Making a Good Impression: How Adults Can Prepare Youth for Employment


This article is made possible by a partnership with the Marion County Commission on Youth. Indy with Kids is proud to support the work of MCCOY and help communicate information that is important for the youth of our community.

Written by Jacie Farris

As kids grow into teens and young adults, parents and leaders may wonder what they can do to prepare their young loved ones for the responsibilities of adulthood. One of the most important life skills they can teach is the ability to find and keep a job.

“Mayor Hogsett is interested in helping young people start out on a path to economic success: the ABCs, A job, a Better job, a Career start with a summer job in high school,” said Beth White, executive director of the Greater Indianapolis Progress Committee. She continued, “ProjectIndy is the “A” in the ABC continuum – it is a way to start on a path to economic success. Once you find a job and have some experience, you are in a much better position to find a better job and think about what your career might look like. Everyone needs a place to start.” is an online portal created by the Mayor’s office, the Greater Indianapolis Progress Committee, EmployIndy and other community partners that allows youth to engage with local employers who are willing to hire young individuals.

Beth Bowling, manager of youth initiatives for EmployIndy, supports ProjectIndy and a number of other efforts, including Jobs for America’s Graduates, Youth Employment Services, YouthBuild Indy, YouthWorks Indy and Opportunity Youth Providers. These programs help youth acquire the skills and education they need to continue down productive career paths.

“As unemployment, poverty and crime rates among youth remain higher than other populations, particularly in Indianapolis, it is critical that we engage youth in employment opportunities,” said Bowling. “Not only do the youth themselves benefit from employment, but communities are strengthened when young people are contributing as productive members of society.”

White agreed, saying it is “important for young people to have positive, productive ways to spend time, so [employment] can be an important crime prevention tool. As Mayor Hogsett likes to say, ‘when young people have nothing to do, they rarely do nothing.’”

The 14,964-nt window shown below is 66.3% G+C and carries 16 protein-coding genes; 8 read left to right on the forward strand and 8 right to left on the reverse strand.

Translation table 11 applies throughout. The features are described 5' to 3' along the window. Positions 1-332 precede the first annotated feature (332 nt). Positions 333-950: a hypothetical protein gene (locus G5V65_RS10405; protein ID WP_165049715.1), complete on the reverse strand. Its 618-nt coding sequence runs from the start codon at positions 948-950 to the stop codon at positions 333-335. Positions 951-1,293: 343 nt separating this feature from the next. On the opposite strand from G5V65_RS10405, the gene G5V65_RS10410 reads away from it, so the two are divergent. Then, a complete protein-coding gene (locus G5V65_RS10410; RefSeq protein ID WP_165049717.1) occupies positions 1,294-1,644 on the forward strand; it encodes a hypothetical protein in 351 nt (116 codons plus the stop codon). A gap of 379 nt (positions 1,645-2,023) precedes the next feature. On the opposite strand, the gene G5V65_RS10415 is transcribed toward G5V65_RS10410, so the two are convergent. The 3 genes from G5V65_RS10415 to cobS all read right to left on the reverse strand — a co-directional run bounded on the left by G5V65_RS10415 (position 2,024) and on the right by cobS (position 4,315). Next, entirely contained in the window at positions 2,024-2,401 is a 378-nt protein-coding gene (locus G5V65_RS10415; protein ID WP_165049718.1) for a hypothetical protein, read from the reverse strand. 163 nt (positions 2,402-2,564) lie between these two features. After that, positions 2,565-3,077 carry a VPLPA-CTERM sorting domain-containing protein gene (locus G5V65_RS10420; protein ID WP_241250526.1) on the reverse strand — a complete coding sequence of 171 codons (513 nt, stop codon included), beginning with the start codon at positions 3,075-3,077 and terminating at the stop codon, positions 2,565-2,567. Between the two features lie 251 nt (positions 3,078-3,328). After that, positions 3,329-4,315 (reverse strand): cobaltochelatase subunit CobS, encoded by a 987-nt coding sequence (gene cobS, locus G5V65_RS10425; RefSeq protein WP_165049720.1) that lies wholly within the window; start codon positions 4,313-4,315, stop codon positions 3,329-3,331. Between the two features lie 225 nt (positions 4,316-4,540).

The decision to seek out employment can be tricky for a number of reasons. In addition to pay and work place culture, time commitment should also be considered before starting a job.

“Historically, research has shown that any young person who works more than 20 hours per week while in school will show a negative impact in their academics,” said Bowling. “Conversely to the previous statistic I shared, there has been research that indicates youth who work 20 hours per week or less show improvement in their academics. In addition to improving their academics, individuals that begin employment as a youth are able to narrow down their career interests faster, start networking earlier and develop a strong work ethic younger. All of these benefits can lead to long-term career success for a young person.”

“The key is staying organized and knowing your limits,” said White. “A job can be a great way to focus your schedule and force you to prioritize your time.  For instance, if you are working at a job all weekend, you probably won’t wait until Sunday night to start that project you’ve had on the plate for two weeks. Like anything, it’s a learning process, but starting early gives you the tools to succeed later on.”

Parents and mentors should discuss these issues with their youth during the course of the job search, but they should also allow the youth to take initiative of the process.

“To parents of youth seeking employment, take time to help build up your jobseeker by reminding them of all their great qualities, so they feel confident and positive when approaching employers,” said Bowling. She added, “As a parent myself, I feel it is my job to teach my children to be independent and self-sufficient. By completing tasks that your children should own, you are doing them a disservice.”

Youth searching for employment should take advantage of community programs and resources, like, and take the time to develop their own work skills.

Bowling said, “To any young person looking for a job, be confident and positive! Employers’ top complaint of youth applicants is a lack of eye contact. A handshake and eye contact can go a long way in making a good impression.”

The Marion County Commission on Youth, Inc. is a proud partner of ProjectIndy. MCCOY, EmployIndy and ProjectIndy are hosting a series of free workforce-readiness trainings for youth. To find dates and locations, visit MCCOY’s Community Trainings calendar.

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